Early postoperative anastomotic hemorrhage after gastrectomy for gastric cancer
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Postoperative anastomotic hemorrhage is a relatively rare complication, but it is lethal if not treated immediately.
Of 1400 patients with gastric cancer who underwent gastrectomy between September 2002 and December 2007, postoperative anastomotic hemorrhage was observed in 6 patients. The surgical procedures, bleeding sites, methods of hemostasis, and clinical courses of these 6 patients were analyzed.
Of the 1400 patients, 878, 72, and 450 underwent distal, proximal, and total gastrectomy, respectively. The bleeding sites were as follows: transection line of the stomach using a linear stapler (n = 1); gastroduodenostomy using a circular stapler (n = 3); gastrojejunostomy by hand-suture (n = 1); and esophagojejunostomy using a circular stapler (n = 1). Five patients achieved complete hemostasis with endoscopic treatment. One patient underwent re-operation for anastomotic hemorrhage without endoscopic therapy. Two patients had delayed gastric emptying, and one patient developed an intraabdominal abscess after hemostatic treatment.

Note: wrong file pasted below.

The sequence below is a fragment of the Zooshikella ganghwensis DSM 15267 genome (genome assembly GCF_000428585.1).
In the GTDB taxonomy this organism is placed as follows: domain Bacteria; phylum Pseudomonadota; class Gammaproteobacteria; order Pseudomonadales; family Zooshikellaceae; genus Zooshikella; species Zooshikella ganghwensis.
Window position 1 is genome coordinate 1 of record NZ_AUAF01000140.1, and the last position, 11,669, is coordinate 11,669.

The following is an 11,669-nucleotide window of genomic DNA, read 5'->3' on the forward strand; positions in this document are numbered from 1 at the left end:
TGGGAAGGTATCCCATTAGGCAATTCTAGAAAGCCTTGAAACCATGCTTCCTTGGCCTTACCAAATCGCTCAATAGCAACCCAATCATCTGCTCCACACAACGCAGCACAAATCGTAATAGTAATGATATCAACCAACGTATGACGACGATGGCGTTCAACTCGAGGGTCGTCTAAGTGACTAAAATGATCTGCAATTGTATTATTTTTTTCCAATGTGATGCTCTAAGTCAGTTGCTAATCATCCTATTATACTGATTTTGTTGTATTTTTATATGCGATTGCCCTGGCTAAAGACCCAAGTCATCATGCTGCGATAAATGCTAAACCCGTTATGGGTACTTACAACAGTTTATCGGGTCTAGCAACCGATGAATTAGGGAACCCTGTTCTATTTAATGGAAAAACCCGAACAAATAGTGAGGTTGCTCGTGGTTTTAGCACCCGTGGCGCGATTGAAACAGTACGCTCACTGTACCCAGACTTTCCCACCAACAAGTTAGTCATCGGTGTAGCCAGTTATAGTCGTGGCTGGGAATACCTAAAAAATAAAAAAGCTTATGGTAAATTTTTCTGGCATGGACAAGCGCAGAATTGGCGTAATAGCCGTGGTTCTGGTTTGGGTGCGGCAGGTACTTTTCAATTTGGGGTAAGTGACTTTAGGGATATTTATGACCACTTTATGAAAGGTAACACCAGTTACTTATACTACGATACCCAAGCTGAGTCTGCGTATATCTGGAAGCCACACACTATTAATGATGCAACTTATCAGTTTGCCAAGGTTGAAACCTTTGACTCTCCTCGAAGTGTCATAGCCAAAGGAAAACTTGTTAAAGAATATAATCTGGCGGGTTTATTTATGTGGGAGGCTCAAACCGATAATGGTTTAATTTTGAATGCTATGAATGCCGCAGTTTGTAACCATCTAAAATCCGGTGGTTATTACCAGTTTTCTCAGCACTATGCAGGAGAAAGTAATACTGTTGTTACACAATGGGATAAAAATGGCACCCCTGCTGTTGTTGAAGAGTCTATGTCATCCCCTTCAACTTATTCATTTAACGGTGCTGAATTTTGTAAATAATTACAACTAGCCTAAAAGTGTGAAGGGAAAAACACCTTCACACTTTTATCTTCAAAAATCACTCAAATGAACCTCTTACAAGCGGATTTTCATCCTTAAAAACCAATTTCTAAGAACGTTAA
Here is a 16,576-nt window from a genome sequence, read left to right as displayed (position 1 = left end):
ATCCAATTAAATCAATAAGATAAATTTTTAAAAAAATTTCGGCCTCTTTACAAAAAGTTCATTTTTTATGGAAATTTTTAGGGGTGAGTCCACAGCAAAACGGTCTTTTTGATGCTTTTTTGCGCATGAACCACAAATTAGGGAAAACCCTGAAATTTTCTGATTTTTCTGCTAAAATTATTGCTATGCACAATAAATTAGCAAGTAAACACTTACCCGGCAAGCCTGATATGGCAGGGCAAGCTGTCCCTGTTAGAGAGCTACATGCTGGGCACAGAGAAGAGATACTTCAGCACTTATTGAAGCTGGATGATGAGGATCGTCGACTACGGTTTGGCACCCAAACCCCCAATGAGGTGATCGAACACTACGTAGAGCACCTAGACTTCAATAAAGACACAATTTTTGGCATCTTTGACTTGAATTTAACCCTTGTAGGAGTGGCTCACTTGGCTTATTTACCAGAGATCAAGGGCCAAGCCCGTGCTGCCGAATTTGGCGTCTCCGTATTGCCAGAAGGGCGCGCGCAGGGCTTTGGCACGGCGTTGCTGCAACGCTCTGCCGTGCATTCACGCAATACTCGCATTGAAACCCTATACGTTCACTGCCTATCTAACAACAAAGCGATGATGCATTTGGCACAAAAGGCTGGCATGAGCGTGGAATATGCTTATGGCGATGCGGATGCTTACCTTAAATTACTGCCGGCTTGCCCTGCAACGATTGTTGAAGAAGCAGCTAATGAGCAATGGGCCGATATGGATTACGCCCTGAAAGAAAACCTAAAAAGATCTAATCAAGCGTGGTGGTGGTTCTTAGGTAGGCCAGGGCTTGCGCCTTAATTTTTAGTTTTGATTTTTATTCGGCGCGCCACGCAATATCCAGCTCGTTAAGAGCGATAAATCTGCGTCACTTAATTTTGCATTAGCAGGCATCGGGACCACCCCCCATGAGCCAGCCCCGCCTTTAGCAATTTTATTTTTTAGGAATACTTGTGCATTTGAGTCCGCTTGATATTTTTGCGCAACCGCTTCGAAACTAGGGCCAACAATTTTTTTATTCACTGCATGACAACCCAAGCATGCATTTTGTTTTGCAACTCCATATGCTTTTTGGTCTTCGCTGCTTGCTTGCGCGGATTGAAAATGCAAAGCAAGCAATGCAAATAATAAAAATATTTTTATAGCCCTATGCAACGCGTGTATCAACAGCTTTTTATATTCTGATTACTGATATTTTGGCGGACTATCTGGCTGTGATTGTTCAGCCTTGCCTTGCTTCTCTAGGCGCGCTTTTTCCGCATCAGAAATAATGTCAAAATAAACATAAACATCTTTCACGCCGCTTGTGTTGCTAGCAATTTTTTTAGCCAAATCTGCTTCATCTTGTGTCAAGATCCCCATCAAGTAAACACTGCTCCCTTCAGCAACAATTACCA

Postoperative anastomotic hemorrhage is an infrequent but potentially life-threatening complication. Endoscopy appears to be useful for both the confi rmation of bleeding and therapeutic intervention.
Key wordsAnastomosis Gastrectomy Gastric cancer Hemorrhage Postoperative complications
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